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Appraisers are encouraged to submit their comments to the AQB before the Friday, January 12, 2017 deadline: Email: aqbcomments@appraisalfoundation.org or mail to: Appraiser Qualifications Board, The Appraisal Foundation, 1155 15th Street, NW, Suite 1111, Washington, DC 20005. The AQB will also accept verbal comments at its public meeting in Washington, DC on Thursday, February 1, 2018.

 

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About the Author
Isaac Peck is the Editor of Working RE magazine and the Director of Marketing at OREP, a leading provider of E&O insurance for home inspectors, appraisers, and other real estate professionals in all 50 states and D.C. He received his master’s degree in accounting at San Diego State University. He can be contacted at isaac@orep.org or (888) 347-5273.

 

 

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Comments (8)

  1. How can you be an appraiser if you don’t know how a well, septic, furnace, sump-pump, French Drain, vent fans, etc. work? How can you call for FHA repairs if you don’t know how things operate, function or why they were installed? Substituting education for lots of field work is a fools game!

    - Reply
  2. One important item to clarify is that the PAREA concept is being removed from this exposure draft and will be considered separately. The AQB has recognized the need for actual field experience and has stated it would be included in the module structure. The exact form this “field experience” will take in the modules is unknown at this point but its importance has been recognized. Providing our feedback to the AQB on this issue as it is developed will be critical and I believe the opportunity will be provided.
    Upon implementation of the Practical Application of Real Estate Appraisal (PAREA) concept – This live classroom education could provide substantial credit towards the experience hours, but not all, leaving 500 hours to be completed with a supervisor for geographical competency and in the field training. This would further reduce barriers into the appraisal profession while at the same time shortening the Supervisor / Trainee Apprenticeship period and further protect the public trust.
    I support the advancement of the proposed Practical Application of Real Estate Appraisal (PAREA) concept. I believe finding a supervisor willing to supervise a trainee is the most significant barrier to entry into the appraisal profession. The proposed PAREA concept has the potential to address this barrier in a manner that would also protect the public trust and be highly beneficial to the appraisal profession. I am greatly disappointed in delaying development of PAREA. Therefore, strongly urge the AQB to consider the development of PAREA an immediate priority and provide a specific timeline. If not addressed immediately, some other “player in the field” will address this real-world problem for us, and you may not like the outcome!!!!!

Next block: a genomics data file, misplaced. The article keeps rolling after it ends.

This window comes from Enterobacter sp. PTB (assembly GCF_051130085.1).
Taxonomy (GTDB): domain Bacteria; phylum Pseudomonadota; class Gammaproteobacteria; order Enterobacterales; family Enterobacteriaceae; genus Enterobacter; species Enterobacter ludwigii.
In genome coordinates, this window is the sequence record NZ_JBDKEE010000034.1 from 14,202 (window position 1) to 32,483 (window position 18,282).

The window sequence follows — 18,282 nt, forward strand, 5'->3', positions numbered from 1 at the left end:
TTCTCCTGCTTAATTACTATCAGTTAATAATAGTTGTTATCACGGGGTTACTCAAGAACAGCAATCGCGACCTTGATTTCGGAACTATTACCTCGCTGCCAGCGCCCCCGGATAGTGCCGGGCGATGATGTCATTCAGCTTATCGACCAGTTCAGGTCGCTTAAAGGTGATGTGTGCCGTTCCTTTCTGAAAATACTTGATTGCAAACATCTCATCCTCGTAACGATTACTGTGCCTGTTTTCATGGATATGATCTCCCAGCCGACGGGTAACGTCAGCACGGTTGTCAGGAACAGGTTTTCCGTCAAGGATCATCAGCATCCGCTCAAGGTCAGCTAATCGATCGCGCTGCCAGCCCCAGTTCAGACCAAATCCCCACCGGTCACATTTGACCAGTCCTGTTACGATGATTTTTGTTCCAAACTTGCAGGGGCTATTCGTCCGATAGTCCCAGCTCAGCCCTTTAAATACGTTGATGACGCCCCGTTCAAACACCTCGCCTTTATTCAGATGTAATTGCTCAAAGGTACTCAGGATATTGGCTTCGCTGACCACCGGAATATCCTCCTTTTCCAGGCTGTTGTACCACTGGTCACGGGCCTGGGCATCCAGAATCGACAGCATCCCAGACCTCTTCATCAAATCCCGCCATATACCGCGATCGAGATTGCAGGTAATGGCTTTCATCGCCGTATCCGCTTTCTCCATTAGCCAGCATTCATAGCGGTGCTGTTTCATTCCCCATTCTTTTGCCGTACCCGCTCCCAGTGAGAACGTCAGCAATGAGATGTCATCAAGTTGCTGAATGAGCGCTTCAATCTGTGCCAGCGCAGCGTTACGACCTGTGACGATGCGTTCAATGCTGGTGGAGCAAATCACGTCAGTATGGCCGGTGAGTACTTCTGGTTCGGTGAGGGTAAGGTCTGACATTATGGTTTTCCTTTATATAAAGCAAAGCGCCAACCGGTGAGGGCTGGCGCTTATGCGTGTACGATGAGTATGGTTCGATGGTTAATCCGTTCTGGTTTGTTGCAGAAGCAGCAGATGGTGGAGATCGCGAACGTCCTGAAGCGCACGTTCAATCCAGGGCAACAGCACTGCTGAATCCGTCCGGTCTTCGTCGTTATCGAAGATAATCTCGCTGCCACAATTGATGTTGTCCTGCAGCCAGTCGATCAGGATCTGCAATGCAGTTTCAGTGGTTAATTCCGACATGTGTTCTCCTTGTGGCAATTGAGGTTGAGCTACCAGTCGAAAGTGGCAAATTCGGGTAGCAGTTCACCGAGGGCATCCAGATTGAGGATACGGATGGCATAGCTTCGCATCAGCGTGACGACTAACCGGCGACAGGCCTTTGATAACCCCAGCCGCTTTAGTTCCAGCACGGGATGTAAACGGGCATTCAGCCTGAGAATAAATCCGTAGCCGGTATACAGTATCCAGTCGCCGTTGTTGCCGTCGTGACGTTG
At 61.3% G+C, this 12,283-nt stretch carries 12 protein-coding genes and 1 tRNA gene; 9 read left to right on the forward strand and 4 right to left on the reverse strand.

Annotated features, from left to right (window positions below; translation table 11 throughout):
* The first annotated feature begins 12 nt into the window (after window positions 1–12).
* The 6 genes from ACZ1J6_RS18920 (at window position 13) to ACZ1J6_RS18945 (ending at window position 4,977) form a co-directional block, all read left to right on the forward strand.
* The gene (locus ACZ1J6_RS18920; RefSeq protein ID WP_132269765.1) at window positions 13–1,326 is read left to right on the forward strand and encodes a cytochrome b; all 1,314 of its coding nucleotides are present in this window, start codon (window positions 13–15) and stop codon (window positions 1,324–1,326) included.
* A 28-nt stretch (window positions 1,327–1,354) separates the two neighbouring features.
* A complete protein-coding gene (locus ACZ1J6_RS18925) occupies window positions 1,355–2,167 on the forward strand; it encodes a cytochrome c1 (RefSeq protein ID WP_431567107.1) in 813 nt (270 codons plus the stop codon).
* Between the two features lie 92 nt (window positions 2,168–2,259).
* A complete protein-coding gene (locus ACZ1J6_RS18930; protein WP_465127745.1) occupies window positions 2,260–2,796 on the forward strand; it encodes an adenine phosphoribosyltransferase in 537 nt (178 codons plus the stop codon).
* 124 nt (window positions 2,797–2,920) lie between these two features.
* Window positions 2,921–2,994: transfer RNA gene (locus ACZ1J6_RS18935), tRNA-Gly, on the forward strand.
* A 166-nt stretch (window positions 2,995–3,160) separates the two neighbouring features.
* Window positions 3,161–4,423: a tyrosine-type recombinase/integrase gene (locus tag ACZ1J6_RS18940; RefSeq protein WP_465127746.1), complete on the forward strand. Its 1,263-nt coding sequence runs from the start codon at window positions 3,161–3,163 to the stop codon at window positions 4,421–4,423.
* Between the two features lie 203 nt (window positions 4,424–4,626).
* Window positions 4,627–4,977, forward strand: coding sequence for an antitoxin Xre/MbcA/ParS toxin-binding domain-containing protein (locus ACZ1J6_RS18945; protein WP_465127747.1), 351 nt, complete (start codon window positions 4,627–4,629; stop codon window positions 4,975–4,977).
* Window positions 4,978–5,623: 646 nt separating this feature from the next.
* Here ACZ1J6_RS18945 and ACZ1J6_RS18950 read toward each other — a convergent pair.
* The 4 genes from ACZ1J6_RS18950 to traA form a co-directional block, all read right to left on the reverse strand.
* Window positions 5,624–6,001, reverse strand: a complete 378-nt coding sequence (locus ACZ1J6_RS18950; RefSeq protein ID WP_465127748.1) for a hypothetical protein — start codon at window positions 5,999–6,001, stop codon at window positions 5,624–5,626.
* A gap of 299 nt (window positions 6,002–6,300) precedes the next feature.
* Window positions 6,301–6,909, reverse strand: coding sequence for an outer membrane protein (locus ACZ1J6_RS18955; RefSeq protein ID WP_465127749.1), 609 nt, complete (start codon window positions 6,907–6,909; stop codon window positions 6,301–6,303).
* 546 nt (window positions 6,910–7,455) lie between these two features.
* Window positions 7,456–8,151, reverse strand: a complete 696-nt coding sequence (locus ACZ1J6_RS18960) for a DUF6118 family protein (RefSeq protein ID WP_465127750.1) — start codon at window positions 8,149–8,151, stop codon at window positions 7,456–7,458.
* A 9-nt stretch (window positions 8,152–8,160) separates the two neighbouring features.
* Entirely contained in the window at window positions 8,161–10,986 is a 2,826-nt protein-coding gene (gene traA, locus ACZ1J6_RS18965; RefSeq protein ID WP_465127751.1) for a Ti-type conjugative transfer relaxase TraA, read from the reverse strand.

- Reply
  3. Experience is a must. Hands on training is the best way for someone to learn and understand in any line of work. Having a College degree doesnt make a person a better appraiser. Most colleges don’t even have appraisal or real estate classes. Real estate is considered a trade that’s why for years there have been separate schools directly for appraisers, & realtor. The shortage is because of these ridiculous AMC’S and the amount of work us appraisers are putting in for lack of pay, respect, and acknowledgement for our hard work. You got these AMC increasing the appraisal fee to pay themselves , when the appraiser is not the one who hired them the lender does.
    Also why should any new criteria put into effect have any baring on people who already hold a certification a license and an assistant license . We should be grandfathered in . Most of the appraisers today are 35 and older with families and some not making enough to get by yet the AQB deciding to change criteria expecting existing appraisers who have put in years time and money every 2 years for continuing education and state renewal to go back to college in order to upgrade there license. That’s a real slap in the face. The best part is now after 2 years they realize the changes were not a good idea that they need to go back and revise the qualifications. In the mean time they should have put back the old way so existing appraiser could upgrade their license.
    No, they have us appraisers waiting for the revised changes as if this is a game. This is our life , time, and career your playing with. The last 2 years you have asked for fees back and it’s been negative and if you ask me if the AQB needs validation and feedback they have no idea what there doing and should have not made any changes .

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  4. Hi:
    I have been appraising land and residences in four counties in Maine since 1979. I
    cannot get an upgrade to certified residential because of the AQB.
    This was a move several years ago by a majority of certified licensees (90+% who
    lied as to their qualifications when licensing became law) to cut out the